“Imagine the worst situation – we lose Fabregas and Nasri – you cannot convince people you are ambitious after that.”  - Arsène  Wenger, 11th July, 2011

The summer of 2011 was a tough one for Arsenal Football Club and its fans. Cesc Fàbregas dominated the back pages for months, before his boyhood club finally put together a bid that was acceptable to the Gunners. Samir Nasri (or $amir Na$ri as he came to be known) flirted with Manchester United, PSG, and probably many other clubs before completing a big-money move to Manchester City a week later.  Arsène Wenger’s now infamous words were quoted back to him time and again, as Arsenal struggled through the early games of the season.

Arsenal drew 0-0 with Newcastle on the opening day, with Gervinho getting sent off and Alex Song collecting a retrospective three-match ban for a stamp on the cheating Joey Barton. A 0-2 home defeat to Liverpool followed, with an unfortunate own goal (the first of many this season) and a red card for Emmanuel Frimpong, before the nadir that was the 8-2 defeat to Manchester United, in which once again, an Arsenal player got sent off, this time the rookie Carl Jenkinson.

A 1-0 win over Swansea briefly raised hopes, before a 4-3 defeat away to Blackburn, courtesy of own goals from Song and Laurent Koscielny raised the noise of calls for Wenger to leave the club. For the first time, the level of anti-Wenger sentiment was reaching dangerous levels.

The up and down nature of the season continued with a 3-0 win over Bolton, before a 2-1 defeat away to the Spuds. Arsenal then strung together a strong sequence of 9 wins and two draws in the next 12 Premier League games, inspired largely by Robin van Persie’s 14 goals in this run.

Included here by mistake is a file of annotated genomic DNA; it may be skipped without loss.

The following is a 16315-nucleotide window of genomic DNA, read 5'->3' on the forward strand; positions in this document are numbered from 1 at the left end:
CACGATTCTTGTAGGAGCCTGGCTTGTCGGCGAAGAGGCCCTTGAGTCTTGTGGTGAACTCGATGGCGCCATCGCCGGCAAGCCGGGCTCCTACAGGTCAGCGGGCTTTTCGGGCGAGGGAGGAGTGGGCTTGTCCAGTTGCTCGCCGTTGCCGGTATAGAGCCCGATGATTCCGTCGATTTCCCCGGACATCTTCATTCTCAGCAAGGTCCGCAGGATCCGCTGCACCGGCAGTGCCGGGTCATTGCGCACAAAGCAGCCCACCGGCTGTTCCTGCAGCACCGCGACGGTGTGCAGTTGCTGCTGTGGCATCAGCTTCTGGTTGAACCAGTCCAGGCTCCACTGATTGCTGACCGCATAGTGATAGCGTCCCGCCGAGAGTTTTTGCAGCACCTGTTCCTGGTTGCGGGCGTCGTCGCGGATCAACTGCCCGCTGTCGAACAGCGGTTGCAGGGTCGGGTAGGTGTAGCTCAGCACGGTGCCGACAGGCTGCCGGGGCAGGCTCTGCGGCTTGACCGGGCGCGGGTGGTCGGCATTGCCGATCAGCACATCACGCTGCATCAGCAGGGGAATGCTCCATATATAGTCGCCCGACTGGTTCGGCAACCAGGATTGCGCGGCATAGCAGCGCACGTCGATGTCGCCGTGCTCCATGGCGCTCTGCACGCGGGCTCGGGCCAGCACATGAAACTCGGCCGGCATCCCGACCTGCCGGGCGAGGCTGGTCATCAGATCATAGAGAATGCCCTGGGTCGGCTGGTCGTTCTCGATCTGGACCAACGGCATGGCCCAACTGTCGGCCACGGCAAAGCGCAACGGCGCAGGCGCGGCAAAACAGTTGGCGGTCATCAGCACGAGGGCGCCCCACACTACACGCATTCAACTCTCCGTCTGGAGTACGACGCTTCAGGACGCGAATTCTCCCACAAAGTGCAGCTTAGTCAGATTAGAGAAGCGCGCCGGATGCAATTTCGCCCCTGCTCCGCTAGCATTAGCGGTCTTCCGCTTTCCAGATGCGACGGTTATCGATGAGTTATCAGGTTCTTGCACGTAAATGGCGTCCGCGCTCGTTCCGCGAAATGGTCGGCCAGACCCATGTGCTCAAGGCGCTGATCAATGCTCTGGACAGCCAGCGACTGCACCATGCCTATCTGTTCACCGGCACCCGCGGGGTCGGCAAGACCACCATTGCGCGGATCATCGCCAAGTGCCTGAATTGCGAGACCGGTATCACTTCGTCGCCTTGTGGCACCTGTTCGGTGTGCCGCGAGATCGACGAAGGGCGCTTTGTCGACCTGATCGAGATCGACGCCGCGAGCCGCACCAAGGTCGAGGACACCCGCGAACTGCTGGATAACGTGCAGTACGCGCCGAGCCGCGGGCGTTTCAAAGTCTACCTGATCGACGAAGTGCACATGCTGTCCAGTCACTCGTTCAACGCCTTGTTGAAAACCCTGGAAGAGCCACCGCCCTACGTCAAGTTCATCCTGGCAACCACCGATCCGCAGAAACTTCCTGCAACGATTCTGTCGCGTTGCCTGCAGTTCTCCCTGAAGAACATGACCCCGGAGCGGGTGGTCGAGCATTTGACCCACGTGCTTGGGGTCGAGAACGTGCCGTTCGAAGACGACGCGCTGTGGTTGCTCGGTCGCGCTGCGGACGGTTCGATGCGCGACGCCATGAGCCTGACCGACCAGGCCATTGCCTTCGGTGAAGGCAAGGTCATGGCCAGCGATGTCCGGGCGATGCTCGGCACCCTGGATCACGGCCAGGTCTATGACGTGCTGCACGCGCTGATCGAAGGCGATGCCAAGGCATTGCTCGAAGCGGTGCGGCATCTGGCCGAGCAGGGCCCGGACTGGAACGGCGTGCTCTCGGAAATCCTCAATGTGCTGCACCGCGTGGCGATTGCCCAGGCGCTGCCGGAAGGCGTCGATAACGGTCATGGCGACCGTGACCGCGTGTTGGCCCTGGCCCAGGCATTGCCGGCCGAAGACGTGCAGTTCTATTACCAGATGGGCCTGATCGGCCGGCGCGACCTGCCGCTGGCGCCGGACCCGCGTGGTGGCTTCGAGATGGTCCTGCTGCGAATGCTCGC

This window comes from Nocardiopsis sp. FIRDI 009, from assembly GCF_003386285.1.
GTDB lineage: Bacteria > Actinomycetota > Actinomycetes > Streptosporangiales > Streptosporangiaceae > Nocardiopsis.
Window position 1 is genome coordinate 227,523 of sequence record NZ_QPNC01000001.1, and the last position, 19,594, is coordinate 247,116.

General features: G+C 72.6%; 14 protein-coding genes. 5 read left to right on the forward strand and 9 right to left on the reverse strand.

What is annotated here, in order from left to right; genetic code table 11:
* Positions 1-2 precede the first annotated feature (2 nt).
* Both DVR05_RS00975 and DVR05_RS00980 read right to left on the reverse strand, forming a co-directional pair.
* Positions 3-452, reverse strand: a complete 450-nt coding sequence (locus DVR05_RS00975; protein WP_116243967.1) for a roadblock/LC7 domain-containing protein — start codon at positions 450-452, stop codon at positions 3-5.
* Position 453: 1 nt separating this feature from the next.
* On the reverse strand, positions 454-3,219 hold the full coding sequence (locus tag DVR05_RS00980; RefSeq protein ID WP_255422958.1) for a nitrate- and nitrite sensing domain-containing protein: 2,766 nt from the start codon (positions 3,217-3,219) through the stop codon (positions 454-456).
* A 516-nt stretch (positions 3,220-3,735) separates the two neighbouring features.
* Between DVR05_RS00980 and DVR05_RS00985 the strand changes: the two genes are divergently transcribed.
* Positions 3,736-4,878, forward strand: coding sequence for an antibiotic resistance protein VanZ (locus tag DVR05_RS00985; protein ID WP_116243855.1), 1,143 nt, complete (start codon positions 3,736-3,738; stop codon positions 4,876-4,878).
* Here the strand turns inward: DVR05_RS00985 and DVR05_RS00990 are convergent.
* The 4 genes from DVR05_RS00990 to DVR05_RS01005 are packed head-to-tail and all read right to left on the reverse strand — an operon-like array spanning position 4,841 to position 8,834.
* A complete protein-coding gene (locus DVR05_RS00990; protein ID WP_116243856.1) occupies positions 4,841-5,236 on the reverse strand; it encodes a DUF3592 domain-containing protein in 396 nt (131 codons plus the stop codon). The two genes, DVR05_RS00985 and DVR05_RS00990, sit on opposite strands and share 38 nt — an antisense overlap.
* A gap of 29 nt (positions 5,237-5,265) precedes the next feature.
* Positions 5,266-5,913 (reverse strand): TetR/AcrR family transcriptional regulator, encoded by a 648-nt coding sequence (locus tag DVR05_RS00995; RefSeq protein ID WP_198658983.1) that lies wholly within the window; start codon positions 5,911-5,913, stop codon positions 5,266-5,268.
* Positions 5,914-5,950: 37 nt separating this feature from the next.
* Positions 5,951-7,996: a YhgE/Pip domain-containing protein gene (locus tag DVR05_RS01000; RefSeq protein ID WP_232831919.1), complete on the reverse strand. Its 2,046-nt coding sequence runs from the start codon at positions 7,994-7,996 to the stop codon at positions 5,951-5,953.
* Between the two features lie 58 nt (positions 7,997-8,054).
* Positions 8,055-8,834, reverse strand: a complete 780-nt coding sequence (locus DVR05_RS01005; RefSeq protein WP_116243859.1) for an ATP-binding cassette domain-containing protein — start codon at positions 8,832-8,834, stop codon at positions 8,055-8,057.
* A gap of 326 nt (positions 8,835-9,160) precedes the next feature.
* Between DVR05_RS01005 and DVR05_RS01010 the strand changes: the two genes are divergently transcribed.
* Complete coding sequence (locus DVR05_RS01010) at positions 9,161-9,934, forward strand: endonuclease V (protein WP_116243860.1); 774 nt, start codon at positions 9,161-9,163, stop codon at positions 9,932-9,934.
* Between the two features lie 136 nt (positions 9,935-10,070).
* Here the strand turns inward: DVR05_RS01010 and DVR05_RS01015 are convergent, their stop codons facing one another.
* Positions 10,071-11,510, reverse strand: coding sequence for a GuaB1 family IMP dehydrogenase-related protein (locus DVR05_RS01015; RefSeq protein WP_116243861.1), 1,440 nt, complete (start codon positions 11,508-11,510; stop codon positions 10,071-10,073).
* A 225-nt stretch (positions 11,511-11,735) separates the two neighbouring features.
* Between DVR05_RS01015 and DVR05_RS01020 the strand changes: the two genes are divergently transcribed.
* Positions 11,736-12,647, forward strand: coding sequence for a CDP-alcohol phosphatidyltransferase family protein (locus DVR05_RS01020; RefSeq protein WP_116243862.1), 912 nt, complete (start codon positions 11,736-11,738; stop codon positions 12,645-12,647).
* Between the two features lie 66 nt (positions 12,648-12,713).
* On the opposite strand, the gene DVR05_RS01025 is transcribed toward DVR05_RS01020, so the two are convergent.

Then came four Premier League games without a win, causing a small section of the Gunners ‘support’ to talk about placing black bin bags over empty seats at The Grove. The rollercoaster season was on the lowest part of its journey again.

Many people have said that this is Wenger’s worst team in his time at Arsenal, in terms of the quality of players available to him. No Adams, Campbell, Henry, Vieira, Bergkamp, etc. This may be true, but is this really Wenger’s worst season at the club? One way to look at this is the numbers available to us. Arsenal have now played 32 games this season, so let’s see how this season’s figures compare with other full seasons of Wenger’s at the club.

Although Arsenal sat just above the relegation zone in the early parts of the season, they worked hard to climb the table, and after 32 games, they now sit in 3rd place. In previous seasons, after 32 games, Arsenal have occupied a lower position than this on three  occasions, 4th in 2006/07 and 2008/09, and 6th in 2005/06, the lowest recorded point at this stage under Le Professeur. But this is all relative anyway, what matters really is points totals. Three points for a win and one for a draw is the same now as it was when Wenger took over.

It is not surprising to see the highest recorded points total after 32 games came in the unbeaten season of 2003/04, when Arsenal had claimed 78 points at this stage. On four occasions, Arsenal have had fewer points than this season’s 61, 60 points in 1999/00 and 2000/01, 53 in 2005/06, and 56 in 2006/07. Indeed, Arsenal had exactly 61 points at this same stage three years ago. Nevertheless, it is still slightly below Wenger’s average points total at this point, which is 64.